I disagree in part.
To begin with, I presume that we really talk about prints. Whenever you print the image will be resampled to the native resolution of the printer driver. The resolution of the file may matter little, so far signal is dominated by shot noise only the total number of photons captured will matter and that number is not affected by binning.
Shadow noise can be dominated by readout noise. Lets do some very simple math:
Full well capacity is 65000
Nominal ISO is 25
So 1600 ISO = ln(1600 / 25) / ln 2 means six stops of underexposure. Let's also assume that we look at 12.5% grey tone, 12.5% is 1/8 or three stops.
So our grey tone will hold about 65000 * 25 / 1600 / 8 = 127 photons (well electrons to be correct). This will result in shot noise of 11 electron charges.
No readout noise on the DALSA chip used on the IQ180 is about 12 electrons (according to data sheet), noise is added in quadrature, so total noise would be:
sqrt(11*11 + 12 *12) = 16.3, leading to an Signal Noise Ratio of 127 / 16.3 = 7.8
Now, if we subsample four pixels the math will change a bit:
FWC = 4 * 65000
Electron count = 507
Giving shot noise of 22.5
Readout noise will become sqrt (4 * 12 *12) = 24
Total noise will be sqrt(22.5 * 22.5 + 24 *24) = 32.8 giving SNR of 15.4 (about twice the SNR)
If we use hardware binning everything will be the same, except that readout noise will not be added up but stay at 12.
So we get: total noise = sqr(22.5 * 22.5 + 12 * 12) = 25.5 leading to SNR of 507 / 25.5 = 19.8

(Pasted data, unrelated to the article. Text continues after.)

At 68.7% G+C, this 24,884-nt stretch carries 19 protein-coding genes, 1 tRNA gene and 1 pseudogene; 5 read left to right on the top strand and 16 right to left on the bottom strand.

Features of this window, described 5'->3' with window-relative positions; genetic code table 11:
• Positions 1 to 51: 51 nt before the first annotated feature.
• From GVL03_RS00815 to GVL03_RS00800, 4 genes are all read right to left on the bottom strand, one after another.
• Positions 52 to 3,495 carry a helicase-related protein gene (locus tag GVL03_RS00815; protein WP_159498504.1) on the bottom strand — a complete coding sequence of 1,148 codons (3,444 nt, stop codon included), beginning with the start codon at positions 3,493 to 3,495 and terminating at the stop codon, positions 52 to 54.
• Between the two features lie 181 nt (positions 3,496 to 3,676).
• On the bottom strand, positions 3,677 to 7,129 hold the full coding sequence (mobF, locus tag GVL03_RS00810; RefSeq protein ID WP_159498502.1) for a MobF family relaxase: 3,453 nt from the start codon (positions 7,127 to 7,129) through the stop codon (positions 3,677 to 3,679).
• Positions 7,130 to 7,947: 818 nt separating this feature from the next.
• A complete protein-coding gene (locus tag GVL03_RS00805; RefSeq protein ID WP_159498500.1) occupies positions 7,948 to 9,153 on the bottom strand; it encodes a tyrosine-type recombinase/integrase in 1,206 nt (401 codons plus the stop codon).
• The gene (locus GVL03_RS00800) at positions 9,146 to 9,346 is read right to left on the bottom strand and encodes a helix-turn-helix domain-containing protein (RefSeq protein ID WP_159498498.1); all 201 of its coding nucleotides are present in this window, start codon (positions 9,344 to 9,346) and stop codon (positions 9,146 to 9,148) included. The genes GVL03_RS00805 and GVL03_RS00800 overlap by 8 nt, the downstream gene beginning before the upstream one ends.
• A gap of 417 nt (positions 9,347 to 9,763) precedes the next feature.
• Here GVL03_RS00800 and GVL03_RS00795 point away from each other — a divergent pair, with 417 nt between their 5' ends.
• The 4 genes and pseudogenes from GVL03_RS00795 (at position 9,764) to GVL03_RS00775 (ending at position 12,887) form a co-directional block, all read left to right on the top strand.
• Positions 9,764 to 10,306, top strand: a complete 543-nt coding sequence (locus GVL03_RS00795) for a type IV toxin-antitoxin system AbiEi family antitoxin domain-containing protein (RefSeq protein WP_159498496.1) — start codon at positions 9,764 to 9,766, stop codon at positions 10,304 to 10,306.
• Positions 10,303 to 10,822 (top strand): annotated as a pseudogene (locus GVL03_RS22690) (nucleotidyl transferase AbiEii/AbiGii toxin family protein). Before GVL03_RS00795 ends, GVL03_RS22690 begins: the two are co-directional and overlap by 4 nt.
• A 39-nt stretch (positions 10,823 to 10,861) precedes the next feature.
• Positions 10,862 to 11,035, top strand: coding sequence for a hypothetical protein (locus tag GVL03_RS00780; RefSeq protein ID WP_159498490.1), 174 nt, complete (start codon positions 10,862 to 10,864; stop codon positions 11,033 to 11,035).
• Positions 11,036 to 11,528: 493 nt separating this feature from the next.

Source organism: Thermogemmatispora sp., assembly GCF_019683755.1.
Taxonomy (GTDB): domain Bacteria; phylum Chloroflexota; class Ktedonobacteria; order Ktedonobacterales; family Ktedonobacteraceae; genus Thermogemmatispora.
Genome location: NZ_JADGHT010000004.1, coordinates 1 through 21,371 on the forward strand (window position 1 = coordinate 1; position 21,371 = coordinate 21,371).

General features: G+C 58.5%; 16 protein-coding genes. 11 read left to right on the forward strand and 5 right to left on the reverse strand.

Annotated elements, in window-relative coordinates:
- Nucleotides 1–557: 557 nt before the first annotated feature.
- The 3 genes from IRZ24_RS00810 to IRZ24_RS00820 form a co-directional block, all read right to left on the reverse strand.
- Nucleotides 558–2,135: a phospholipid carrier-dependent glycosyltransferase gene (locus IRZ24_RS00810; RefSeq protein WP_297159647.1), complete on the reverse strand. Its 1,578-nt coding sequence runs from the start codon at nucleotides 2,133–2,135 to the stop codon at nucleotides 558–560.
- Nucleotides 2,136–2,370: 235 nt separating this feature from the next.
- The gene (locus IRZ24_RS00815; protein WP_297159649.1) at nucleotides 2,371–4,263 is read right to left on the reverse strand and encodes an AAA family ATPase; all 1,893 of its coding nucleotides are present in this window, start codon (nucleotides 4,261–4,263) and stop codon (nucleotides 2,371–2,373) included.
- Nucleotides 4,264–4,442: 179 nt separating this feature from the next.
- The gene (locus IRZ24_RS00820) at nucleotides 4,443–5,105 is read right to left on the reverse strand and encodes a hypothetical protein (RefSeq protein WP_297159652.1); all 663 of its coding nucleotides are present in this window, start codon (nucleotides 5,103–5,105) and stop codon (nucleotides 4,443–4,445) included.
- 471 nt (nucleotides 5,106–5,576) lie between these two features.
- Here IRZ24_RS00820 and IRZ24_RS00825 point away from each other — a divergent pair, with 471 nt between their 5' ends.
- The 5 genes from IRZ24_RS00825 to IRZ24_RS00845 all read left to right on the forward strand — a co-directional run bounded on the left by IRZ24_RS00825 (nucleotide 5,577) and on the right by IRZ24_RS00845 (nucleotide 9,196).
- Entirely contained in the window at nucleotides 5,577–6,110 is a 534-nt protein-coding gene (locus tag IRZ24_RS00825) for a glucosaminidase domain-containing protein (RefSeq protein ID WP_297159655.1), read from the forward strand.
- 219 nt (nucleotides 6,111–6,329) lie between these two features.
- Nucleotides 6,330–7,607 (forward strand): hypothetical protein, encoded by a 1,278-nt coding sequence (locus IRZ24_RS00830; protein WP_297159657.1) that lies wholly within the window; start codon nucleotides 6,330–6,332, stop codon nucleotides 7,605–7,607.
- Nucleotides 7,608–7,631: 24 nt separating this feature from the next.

So downsampling will improve SNR from 7.8 to 15.4. Binning in hardware will improve SNR to 19.8.
;-) This is the math ;-)
Keep in mind that downsampling will not improve image quality in print.
I'd also suggest that raw converters can take different parameters into account and do more ore less aggressive noise reduction. For instance, it would make a lot of sense to increase noise reduction in the darks, which often have impulse noise and probably little detail.
Down sampling in post in theory produces one stop gain in per pixel noise.
Pixel binning produces two stops.
In practice I find pixel binning to be a bit better than one stop difference; why? I could only speculate (maybe related to the modest ineffeciencies of demosaicing?)
But what do I know? I'm not looking at dXo charts, I'm only looking at raw files from said cameras in their native processor.
Downsampling has very little impact on noise. It might be worth pointing out, we are comparing two pixels with a difference in linear resolution of 2x (or area of 4x). The visual system will really not perceive any difference between the conditions is it naturally does its own downsampling cause by its own limit in resolution. Comparing images at 100% monitor view is not going to show the reality of the situation, unless you put instructions under your pictures for viewers to fix two different viewing distances depending if you downsampled or not.
Binning on the other hand is making a difference as it impacts the actual signal.